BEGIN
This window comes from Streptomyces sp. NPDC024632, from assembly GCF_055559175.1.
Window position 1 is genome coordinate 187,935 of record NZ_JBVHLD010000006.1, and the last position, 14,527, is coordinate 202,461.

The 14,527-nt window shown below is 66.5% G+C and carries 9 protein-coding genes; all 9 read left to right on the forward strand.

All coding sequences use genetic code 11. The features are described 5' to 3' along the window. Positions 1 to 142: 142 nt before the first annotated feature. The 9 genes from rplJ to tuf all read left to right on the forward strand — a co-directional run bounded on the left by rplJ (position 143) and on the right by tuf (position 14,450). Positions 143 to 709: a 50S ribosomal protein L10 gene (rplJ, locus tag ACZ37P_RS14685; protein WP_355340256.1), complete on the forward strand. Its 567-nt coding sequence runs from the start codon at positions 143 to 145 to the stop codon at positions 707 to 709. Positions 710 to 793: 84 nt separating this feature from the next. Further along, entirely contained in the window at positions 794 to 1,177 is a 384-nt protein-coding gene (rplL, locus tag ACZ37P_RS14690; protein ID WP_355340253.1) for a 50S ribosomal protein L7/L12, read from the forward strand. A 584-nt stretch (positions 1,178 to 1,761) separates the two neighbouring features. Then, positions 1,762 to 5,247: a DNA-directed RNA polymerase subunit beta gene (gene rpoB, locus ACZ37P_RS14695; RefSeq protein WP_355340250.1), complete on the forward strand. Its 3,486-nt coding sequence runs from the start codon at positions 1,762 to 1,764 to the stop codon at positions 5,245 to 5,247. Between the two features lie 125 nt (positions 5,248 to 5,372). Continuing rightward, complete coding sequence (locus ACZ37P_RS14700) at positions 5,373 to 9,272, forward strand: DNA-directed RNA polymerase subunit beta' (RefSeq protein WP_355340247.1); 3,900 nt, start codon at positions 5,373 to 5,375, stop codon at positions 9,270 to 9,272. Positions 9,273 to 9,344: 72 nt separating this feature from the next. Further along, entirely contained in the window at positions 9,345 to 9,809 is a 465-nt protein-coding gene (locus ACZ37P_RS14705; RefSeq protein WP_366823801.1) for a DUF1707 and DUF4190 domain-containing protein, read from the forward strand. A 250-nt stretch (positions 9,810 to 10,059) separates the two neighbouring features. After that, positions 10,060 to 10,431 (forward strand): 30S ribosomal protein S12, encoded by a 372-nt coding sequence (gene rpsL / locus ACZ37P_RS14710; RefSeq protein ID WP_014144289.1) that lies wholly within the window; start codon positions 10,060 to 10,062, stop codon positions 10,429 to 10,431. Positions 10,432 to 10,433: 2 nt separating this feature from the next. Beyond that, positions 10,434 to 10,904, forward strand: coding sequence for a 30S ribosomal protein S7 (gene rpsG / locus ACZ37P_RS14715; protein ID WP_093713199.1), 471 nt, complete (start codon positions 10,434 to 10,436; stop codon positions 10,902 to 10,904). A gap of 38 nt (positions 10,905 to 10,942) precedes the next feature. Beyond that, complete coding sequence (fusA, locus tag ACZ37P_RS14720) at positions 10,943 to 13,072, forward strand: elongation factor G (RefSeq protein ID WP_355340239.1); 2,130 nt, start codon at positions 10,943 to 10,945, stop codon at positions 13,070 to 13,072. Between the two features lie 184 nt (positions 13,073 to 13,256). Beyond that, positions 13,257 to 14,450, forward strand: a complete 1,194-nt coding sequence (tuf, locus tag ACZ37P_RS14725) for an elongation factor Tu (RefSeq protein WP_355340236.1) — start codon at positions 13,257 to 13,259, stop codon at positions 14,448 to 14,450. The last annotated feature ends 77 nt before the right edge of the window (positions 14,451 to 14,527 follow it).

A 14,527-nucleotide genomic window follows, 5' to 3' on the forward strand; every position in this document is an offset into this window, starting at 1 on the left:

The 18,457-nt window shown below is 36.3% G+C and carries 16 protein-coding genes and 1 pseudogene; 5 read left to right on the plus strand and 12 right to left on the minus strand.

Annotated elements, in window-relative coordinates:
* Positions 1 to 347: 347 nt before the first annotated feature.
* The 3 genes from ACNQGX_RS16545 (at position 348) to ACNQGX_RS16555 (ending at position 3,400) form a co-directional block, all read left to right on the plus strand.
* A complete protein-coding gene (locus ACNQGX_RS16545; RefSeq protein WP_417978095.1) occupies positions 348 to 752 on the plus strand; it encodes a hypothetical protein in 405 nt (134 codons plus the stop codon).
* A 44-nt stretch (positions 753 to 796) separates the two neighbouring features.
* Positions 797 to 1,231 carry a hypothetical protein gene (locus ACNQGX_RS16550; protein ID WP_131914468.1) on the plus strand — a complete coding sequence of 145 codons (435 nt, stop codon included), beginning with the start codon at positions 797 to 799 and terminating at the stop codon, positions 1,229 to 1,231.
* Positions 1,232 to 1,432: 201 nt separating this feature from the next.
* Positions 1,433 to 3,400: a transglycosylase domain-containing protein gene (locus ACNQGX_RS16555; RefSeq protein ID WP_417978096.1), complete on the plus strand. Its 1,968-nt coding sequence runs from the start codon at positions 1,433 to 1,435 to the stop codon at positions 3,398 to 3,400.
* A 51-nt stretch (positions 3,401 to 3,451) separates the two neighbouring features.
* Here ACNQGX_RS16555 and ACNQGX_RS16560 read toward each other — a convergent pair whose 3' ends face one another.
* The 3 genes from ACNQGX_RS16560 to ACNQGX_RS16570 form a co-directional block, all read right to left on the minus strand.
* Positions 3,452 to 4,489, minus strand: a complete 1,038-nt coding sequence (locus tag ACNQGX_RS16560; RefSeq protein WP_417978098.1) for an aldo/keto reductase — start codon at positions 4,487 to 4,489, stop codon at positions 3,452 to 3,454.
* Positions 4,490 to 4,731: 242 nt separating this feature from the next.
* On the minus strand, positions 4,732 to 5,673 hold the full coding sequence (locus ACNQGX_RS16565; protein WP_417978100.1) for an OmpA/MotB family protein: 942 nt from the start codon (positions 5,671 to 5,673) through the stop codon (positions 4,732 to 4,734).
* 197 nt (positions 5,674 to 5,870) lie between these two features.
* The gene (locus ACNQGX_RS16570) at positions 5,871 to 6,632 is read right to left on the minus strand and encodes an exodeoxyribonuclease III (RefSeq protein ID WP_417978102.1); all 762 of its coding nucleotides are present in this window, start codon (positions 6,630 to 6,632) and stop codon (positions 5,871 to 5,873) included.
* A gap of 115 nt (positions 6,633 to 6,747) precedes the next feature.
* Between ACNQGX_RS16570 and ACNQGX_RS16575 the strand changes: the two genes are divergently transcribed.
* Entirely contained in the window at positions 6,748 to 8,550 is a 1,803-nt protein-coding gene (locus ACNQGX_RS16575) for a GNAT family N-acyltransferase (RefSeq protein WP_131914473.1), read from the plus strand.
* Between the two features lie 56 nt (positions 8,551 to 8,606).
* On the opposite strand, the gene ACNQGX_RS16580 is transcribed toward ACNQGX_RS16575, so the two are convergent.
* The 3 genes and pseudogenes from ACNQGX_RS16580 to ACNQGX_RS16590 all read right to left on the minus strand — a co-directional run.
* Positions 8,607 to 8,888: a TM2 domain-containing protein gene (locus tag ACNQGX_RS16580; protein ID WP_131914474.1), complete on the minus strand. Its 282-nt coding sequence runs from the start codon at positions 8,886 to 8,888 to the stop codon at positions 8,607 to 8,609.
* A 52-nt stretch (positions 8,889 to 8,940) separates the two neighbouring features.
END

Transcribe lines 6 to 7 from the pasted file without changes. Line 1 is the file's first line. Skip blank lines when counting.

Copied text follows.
The 18,457-nt window shown below is 36.3% G+C and carries 16 protein-coding genes and 1 pseudogene; 5 read left to right on the plus strand and 12 right to left on the minus strand.

Annotated elements, in window-relative coordinates: